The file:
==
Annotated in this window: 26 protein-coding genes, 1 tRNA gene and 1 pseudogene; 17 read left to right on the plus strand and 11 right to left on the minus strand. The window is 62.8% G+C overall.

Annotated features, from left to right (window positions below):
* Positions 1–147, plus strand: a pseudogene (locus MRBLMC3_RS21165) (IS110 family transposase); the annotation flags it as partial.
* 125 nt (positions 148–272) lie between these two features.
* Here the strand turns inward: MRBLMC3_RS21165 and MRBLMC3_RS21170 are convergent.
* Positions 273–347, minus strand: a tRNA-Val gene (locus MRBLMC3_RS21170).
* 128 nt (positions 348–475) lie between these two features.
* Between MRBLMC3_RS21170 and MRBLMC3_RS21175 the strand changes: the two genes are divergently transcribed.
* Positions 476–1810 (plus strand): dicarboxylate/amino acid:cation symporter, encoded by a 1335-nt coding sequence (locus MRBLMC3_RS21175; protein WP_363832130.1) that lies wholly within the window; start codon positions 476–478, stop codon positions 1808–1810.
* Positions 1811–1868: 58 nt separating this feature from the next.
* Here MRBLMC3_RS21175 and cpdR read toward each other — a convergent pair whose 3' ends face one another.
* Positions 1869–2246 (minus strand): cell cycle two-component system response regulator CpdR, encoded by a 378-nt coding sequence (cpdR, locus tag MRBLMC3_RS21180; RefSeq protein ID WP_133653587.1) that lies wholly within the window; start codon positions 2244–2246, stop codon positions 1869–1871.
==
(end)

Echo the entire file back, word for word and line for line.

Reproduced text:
Annotated in this window: 26 protein-coding genes, 1 tRNA gene and 1 pseudogene; 17 read left to right on the plus strand and 11 right to left on the minus strand. The window is 62.8% G+C overall.

Annotated features, from left to right (window positions below):
* Positions 1–147, plus strand: a pseudogene (locus MRBLMC3_RS21165) (IS110 family transposase); the annotation flags it as partial.
* 125 nt (positions 148–272) lie between these two features.
* Here the strand turns inward: MRBLMC3_RS21165 and MRBLMC3_RS21170 are convergent.
* Positions 273–347, minus strand: a tRNA-Val gene (locus MRBLMC3_RS21170).
* 128 nt (positions 348–475) lie between these two features.
* Between MRBLMC3_RS21170 and MRBLMC3_RS21175 the strand changes: the two genes are divergently transcribed.
* Positions 476–1810 (plus strand): dicarboxylate/amino acid:cation symporter, encoded by a 1335-nt coding sequence (locus MRBLMC3_RS21175; protein WP_363832130.1) that lies wholly within the window; start codon positions 476–478, stop codon positions 1808–1810.
* Positions 1811–1868: 58 nt separating this feature from the next.
* Here MRBLMC3_RS21175 and cpdR read toward each other — a convergent pair whose 3' ends face one another.
* Positions 1869–2246 (minus strand): cell cycle two-component system response regulator CpdR, encoded by a 378-nt coding sequence (cpdR, locus tag MRBLMC3_RS21180; RefSeq protein ID WP_133653587.1) that lies wholly within the window; start codon positions 2244–2246, stop codon positions 1869–1871.